A diophantine equation is an algebraic equation, or system of equations, in several unknowns and with integer (or rational) coefficients, which one seeks to solve in integers (or rational numbers). The study of such equations goes back to antiquity. Their name derives from the mathematician Diophantus of Alexandria, who wrote a treatise on the subject, entitled Arithmetica.
The most famous example of a diophantine equation appears in Fermat’s Last Theorem. This is the statement, asserted by Fermat in 1637 without proof, that the diophantine equation has no solutions in whole numbers when n is at least 3, other than the 'trivial solutions' which arise when XYZ = 0. The study of this equation stimulated many developments in number theory. A proof of the theorem was finally given by Andrew Wiles in 1995.
The basic question one would like to answer is: does a given system of equations have solutions? And if it does have solutions, how can we find or describe them? While the Fermat equation has no (non-trivial) solutions, similar equations (for example ) do have non-trivial solutions. One of the problems on Hilbert’s famous list from 1900 was to give an algorithm to decide whether a given system of diophantine equations has a solution in whole numbers. In effect this is asking whether the solvability can be checked by a computer programme. Work of Martin Davis, Yuri Matiyasevich, Hilary Putnam and Julia Robinson, culminating in 1970, showed that there is no such algorithm. It is still unknown whether the corresponding problem for rational solutions is decidable, even for plane cubic curves. This last problem is connected with one of the Millennium Problems of the Clay Mathematics Institute (with a million dollar prize): the Birch Swinnerton Dyer Conjecture.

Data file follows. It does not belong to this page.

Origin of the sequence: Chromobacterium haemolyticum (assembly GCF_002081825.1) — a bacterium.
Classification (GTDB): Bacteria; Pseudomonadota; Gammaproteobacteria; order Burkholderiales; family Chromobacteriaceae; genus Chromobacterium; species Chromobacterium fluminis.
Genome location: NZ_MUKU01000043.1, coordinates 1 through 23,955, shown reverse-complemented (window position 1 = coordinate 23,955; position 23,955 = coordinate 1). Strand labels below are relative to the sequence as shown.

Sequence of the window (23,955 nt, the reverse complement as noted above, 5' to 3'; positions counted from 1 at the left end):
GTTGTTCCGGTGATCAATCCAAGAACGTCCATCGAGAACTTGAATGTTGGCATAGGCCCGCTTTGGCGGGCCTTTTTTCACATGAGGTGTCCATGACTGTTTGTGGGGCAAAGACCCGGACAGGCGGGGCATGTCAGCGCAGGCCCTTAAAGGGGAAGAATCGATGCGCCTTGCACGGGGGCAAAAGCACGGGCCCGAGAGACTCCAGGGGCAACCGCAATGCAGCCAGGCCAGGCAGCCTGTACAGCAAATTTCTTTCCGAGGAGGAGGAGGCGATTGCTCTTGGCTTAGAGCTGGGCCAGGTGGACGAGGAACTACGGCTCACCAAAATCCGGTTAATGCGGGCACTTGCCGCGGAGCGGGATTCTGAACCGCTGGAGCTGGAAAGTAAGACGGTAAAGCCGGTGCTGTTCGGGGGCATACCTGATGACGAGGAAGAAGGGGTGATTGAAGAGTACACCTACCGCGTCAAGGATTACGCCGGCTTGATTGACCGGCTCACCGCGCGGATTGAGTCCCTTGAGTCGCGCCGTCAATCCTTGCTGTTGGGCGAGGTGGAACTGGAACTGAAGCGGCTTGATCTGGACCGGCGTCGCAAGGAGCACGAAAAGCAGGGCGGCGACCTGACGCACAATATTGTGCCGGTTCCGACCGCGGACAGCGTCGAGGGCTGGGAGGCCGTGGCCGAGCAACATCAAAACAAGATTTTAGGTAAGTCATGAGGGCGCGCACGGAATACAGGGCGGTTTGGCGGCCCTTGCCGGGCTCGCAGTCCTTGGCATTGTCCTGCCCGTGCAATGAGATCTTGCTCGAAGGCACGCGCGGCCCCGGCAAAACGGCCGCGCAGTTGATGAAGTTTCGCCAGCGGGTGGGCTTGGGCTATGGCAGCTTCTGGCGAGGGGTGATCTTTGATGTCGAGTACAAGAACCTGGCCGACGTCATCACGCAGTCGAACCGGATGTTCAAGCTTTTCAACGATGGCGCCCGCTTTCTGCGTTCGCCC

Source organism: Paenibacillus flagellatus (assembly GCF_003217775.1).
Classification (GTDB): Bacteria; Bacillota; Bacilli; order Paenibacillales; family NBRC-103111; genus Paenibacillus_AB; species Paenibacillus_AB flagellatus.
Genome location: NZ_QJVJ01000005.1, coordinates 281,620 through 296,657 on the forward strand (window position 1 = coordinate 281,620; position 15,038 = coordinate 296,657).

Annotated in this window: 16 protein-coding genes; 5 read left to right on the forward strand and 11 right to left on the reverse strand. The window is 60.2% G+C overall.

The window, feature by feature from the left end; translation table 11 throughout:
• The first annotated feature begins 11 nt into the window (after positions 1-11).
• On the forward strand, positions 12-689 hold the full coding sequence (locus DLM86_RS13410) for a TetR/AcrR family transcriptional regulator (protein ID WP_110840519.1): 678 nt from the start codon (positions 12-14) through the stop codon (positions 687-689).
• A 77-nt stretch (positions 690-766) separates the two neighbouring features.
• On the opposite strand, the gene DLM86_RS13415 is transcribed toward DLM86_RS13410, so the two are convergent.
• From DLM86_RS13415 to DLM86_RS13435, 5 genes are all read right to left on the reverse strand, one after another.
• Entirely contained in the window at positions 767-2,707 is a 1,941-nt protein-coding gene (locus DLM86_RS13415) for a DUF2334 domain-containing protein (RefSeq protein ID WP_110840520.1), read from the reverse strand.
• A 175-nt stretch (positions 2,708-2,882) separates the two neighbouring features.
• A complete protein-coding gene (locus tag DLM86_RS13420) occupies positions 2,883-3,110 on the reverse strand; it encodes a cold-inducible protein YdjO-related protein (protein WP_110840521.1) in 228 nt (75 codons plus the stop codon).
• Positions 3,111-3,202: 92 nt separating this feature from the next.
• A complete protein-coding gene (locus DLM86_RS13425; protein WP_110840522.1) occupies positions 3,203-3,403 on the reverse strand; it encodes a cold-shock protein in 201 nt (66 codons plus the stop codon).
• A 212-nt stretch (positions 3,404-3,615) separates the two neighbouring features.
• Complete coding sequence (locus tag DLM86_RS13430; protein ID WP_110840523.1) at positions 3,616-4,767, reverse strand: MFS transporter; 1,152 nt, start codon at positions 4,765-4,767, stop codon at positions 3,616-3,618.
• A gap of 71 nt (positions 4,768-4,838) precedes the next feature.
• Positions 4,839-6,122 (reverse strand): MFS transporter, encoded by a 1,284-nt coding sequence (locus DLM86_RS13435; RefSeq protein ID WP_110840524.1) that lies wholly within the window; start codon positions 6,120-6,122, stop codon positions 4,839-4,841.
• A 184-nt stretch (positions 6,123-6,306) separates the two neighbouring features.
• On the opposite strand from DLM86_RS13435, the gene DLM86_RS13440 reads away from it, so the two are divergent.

To find out more about diophantine problems read Professor Jonathan Pila's latest addition to our Oxford Mathematics Alphabet.